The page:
Congratulations! You have completed the first step on the road to becoming a Visual C++ programmer. This chapter has covered a lot of ground for an introductory chapter, but don't worry if you didn't understand all the details. If you stay focused on the larger picture, the material will become much more intuitive and natural.
In this chapter, you learned about what Visual C++ 2005 Express is and what it is not. You also learned a bit of the history behind Visual C++ and where it fits into the Microsoft Visual Studio line of products. This chapter also covered the .NET Framework, including how it works and how Visual Studio products make use of it.
In addition, you learned the five basic steps involved in developing a Visual C++ application. You then put this information together and developed your first Visual C++ application, the Joke Machine.
Before you move on to the
Improve the Joke Machine by adding new
The Joke Machine currently displays only the text string of Form1 in the Windows title bar. Replace this text string with the phrase The Joke Machine. (Hint: Click on the form and modify the form's Text property.)
The Joke Machine's TextBox field currently allows the entry of text. Technically, it should display only jokes. Prevent the text box from accepting text. (Hint: Click on the TextBox1 control and set the Readonly property to True. )
The key to building programs quickly and effectively in Visual C++ is to be familiar with the Integrated Development Environment (IDE). Now that you know the capabilities of Visual C++ 2005 Express Edition, it is time to familiarize yourself with how the IDE works. In this chapter, you will learn about the most common and widely used elements that make up the IDE and how to use them.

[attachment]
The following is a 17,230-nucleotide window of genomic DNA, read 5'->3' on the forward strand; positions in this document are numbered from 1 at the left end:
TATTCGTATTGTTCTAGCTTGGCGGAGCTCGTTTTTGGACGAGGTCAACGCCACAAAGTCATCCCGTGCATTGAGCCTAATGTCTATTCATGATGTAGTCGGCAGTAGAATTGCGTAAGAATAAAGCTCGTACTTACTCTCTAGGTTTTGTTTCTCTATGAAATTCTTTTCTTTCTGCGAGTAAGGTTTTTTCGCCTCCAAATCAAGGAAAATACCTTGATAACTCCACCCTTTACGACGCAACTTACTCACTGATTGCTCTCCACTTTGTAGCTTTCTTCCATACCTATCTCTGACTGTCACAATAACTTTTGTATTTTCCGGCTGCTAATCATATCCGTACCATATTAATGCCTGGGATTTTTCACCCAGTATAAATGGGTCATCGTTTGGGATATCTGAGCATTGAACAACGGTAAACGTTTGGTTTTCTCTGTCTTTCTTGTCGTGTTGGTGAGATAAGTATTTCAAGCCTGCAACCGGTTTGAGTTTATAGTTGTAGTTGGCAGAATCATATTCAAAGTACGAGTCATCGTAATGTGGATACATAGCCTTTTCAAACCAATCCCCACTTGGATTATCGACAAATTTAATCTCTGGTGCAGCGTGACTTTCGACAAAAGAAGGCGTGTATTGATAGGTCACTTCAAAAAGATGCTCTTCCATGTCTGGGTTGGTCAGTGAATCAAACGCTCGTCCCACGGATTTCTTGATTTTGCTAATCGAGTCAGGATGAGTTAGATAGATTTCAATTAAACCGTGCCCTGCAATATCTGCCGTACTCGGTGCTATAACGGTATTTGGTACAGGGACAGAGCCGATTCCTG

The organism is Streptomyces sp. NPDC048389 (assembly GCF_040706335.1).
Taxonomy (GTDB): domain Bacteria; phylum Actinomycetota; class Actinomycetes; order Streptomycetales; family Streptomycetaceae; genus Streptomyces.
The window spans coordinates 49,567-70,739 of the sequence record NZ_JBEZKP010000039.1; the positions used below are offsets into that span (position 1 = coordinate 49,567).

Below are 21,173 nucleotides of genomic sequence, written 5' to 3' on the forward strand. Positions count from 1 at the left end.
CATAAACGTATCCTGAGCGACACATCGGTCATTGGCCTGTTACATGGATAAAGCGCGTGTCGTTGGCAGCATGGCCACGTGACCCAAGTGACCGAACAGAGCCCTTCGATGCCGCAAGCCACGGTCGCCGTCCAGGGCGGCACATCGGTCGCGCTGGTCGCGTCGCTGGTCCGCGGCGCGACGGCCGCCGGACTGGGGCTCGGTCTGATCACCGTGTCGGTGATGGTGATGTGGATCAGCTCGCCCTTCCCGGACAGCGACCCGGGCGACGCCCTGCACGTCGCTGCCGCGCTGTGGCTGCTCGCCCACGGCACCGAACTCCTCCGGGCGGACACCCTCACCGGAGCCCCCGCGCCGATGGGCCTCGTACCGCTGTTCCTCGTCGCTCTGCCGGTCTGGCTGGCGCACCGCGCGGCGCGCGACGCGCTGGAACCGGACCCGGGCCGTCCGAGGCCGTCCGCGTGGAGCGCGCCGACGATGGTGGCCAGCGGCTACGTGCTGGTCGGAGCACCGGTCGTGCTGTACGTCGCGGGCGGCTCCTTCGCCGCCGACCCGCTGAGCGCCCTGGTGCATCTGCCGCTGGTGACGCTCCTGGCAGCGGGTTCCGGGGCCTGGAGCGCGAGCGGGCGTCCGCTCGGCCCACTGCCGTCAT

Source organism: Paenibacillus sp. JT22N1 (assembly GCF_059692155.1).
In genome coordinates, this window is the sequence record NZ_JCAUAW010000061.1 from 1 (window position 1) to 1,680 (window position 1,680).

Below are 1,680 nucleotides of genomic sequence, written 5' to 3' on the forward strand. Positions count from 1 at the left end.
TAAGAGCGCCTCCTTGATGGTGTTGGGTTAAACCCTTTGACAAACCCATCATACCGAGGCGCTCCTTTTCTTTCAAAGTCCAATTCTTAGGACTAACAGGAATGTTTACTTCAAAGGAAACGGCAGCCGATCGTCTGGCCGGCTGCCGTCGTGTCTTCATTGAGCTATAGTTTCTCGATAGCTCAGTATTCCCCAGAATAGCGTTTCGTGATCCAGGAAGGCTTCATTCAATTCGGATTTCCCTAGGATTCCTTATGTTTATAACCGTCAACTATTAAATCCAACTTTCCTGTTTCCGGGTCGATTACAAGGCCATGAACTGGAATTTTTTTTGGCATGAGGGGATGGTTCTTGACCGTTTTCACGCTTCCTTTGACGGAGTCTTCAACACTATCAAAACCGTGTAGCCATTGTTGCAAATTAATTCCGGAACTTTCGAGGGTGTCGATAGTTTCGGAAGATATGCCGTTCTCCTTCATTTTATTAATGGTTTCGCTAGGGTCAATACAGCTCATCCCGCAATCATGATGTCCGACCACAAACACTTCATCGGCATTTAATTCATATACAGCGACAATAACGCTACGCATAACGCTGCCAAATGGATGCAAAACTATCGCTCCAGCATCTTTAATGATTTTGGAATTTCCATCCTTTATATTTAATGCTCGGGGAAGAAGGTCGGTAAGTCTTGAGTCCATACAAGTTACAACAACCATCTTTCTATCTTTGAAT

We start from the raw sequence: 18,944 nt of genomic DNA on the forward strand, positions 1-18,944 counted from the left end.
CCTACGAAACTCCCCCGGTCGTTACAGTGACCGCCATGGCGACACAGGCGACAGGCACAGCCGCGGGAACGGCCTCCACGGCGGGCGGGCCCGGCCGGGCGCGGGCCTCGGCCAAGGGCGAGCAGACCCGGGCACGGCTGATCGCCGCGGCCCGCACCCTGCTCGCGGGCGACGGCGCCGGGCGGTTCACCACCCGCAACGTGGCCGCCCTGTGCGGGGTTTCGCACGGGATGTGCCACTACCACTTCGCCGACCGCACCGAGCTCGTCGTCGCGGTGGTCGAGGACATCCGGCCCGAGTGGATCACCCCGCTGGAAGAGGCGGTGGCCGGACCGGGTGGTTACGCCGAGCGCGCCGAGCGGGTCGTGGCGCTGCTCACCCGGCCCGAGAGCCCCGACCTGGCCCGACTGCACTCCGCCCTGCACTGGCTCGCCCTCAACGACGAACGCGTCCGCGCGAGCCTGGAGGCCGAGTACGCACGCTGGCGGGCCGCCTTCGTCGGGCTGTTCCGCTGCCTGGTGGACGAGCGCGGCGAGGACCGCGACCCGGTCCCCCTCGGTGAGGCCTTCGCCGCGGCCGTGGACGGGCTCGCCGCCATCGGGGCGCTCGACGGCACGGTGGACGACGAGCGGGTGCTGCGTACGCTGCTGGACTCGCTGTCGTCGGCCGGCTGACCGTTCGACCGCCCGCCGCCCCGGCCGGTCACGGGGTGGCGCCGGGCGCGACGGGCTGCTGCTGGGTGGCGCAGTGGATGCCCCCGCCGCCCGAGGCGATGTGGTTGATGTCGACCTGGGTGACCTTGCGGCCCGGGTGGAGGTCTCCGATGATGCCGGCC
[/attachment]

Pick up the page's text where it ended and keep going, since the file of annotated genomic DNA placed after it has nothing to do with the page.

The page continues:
In this chapter, you learn the following:
How to work with the IDE menu and standard toolbar
What the basics are of working with the Form Designer and Code Editor
What IntelliSense is and how to use it to your advantage
How to work with the Toolbox, Solution Explorer, and Properties
The game project that you learn to develop in this chapter is called the
game. The object of this simple game is for the player to see how many clicks he can score in 30 seconds. Two buttons are provided, but because simply clicking is a bit easy, the game challenges the player by forcing him to alternate between the two buttons. To play well, the player must be able to quickly switch between
game starts up as shown in Figure 2.1. The game buttons that the
Figure 2.1: Starting up the Click Race game.
The game begins when the player selects the Start Game button. When this happens, the game button on the left side of the window is enabled, as demonstrated in Figure 2.2.
Figure 2.2: Players score points by clicking on the currently active game button.
The player scores a point by clicking on the button. After the button is clicked, the left game button is disabled and the right game button is enabled, as demonstrated in Figure 2.3.
Figure 2.3: To score another point, the player must click on the second game button.
The Click Race game allows the player to score as many points as possible within a 30-second period. Gameplay stops at 30 seconds when both game buttons are disabled. The total number of points scored by the player is displayed, as demonstrated in Figure 2.4.
Figure 2.4: Plays ends at 30 seconds when both game buttons are disabled.
After you have successfully created the Click Race game, you'll have learned how to build a program that dynamically responds to events that the player generates. You'll also have learned how to work with the Visual C++ Timer control.